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Re: [IPp] infusion sets for skitterish girl

  If your daughter is very thin you will probably want to use an 
angled insertion set. We use the Comfort short angled sets for my 3 
year old son. The pump company originally sent us the straight inset 
sites but my son was too thin for them (and he still has a little bit 
of baby fat) so we couldn't use them. It was very uncomfortable for my 
son to use the straight inset sites - it would cause a burning 
sensation every time we gave him a bolus. The insulin absorption rate 
also was not right with the straight insets. 
  We use prilocaine & lidocaine numbing cream (I think generic for 
EMLA) when we change sites. I don't understand why some people say 
that you shouldn't use the cream because you might need to change the 
site right away and then you wouldn't be able to use it. In our pump 
training we were taught that if you ever needed to change the site 
because of absorption problems and a high blood sugar that you should 
give an injection to correct the high and then change the site. If the 
site fell out our pump rep said that you can be disconnected from the 
pump for an hour or so anyway, so there's not any immediate danger to 
wait 20-30 minutes for the numbing cream to work before putting a new 
site in. It takes us about 15-20 minutes just to get everything ready 
to change the site anyway (taking insulin out, gathering supplies, 
filling the cartridge, etc.) 
   Our son is very fearful of the needle when we do site changes and 
sometimes it is hard (have to hold him down) but it is still much 
better than doing 4 or more injections everyday. He can't feel the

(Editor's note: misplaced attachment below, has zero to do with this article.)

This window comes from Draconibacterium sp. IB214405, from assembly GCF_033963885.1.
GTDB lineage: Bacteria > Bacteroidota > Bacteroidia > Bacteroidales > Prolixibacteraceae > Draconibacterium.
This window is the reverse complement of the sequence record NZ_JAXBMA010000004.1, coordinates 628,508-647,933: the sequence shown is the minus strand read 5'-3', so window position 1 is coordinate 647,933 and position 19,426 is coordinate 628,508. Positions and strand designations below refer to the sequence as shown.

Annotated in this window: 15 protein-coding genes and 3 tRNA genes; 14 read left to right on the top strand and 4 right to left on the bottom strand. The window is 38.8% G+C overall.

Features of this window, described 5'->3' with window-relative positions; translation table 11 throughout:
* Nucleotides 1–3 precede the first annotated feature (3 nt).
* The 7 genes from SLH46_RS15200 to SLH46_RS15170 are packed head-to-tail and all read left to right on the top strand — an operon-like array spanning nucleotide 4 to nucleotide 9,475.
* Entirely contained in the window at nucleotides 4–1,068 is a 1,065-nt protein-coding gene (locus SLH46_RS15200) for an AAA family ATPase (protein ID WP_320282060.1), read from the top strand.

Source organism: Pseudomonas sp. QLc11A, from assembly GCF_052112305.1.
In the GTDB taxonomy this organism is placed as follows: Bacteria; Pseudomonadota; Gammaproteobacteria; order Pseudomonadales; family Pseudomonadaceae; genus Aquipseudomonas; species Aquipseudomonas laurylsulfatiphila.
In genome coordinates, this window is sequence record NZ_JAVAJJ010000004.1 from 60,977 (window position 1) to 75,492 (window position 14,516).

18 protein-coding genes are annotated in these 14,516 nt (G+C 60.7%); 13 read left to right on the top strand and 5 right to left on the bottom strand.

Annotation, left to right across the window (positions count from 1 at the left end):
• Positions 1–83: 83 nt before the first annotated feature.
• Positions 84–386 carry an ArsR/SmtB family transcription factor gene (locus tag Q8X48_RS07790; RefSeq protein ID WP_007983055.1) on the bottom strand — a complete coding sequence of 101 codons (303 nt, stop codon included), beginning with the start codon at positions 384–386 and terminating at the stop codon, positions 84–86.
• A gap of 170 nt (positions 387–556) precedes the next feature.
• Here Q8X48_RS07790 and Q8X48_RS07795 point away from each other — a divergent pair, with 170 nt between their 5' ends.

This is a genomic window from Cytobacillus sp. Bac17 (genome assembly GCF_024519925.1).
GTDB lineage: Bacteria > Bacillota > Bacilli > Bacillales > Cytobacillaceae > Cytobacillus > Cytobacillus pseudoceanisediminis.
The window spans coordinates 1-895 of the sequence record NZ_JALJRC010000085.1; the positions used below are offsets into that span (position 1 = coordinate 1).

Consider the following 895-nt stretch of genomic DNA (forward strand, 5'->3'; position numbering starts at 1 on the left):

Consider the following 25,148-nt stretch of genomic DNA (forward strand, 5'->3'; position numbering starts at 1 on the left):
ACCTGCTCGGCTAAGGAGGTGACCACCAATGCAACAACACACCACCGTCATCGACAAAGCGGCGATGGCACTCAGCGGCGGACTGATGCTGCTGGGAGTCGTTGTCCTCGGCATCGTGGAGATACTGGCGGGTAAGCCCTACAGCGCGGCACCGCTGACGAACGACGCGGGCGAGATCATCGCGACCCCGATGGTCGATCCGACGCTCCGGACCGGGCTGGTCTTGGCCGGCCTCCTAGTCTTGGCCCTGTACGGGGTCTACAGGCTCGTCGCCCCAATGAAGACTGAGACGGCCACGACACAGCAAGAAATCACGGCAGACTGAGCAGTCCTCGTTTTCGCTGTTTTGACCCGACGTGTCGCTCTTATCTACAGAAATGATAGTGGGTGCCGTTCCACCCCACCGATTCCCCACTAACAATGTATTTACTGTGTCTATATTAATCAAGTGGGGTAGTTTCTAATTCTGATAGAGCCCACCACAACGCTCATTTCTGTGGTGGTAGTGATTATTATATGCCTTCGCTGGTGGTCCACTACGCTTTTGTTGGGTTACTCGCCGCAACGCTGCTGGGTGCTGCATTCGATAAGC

needle going in because of the numbing cream but he gets very upset if 
he sees the needle. We just try to distract him and do it as quickly 
as we can. The level of control that you can gain by using the pump 
makes the site changes well worth it even if your daughter is very 
skittish about it. Before going on the pump we talked it up a lot to 
our son and he was very excited when his pump arrived. He's very proud 
of his pump and shows it to everyone he meets. If you are positive 
about the pump and teach your daughter about the advantages of using 
it I think you might be surprised about how well she handles using it. 
My son has always surprised us with how brave he is handling 
everything related to diabetes.
Good luck!

----- Original Message -----
From: Mark & Kristen Bridgeman <email @ redacted>
Date: Saturday, July 22, 2006 10:13 am
Subject: Re: [IPp] infusion sets for skitterish girl
To: email @ redacted
> My son is extremely thin....we use the angled Comforts (which are 
> the same
> thing as Accuchecks mini tenders.  You can also get numbing cream, 
> but we
> tried it without and in his rear, he generally does not feel too 
> much and
> then it is forgotten till the next site change.
> Kristen
> -- 
> Kristen - mom of Katie (14), Joe (12) and Will (10, dxd 3/05, 
> pumping Cosmo
> since 1/06!!)
> On 7/21/06 9:04 PM, "Thomas Pearson" 
> <email @ redacted> wrote:
> > Hello all,
> > 
> > We are in the process of deciding on a pump to get for our six 
> year old
> > daughter.  A rep from one of the three pump companies came by to 
> demonstrate > their pump. She also had a Thinset infusion set that 
> she implanted into me
> (my
> > daughter was not home).  It did not hurt at all when it went in 
> but I have to
> > admit that I did notice it's presence as the day went on. My 
> daughter is very
> > skitterish about these things, which is why we like the idea of 
> a pump as she
> > has not gotten used to injections.  We likteraly have four 
> battles each day
> > when it is time for an injection.  I am afraid that if she felt 
> the infusion
> > set that she would reject this whole thing.  Do any of you have any
> > recommendations and advice about what infusion sets to use for 
> a thin six
> year
> > old who is extremely afraid of needles and such?  Any similar 
> experiences?> 
> > Tom Pearson
> > .
> .
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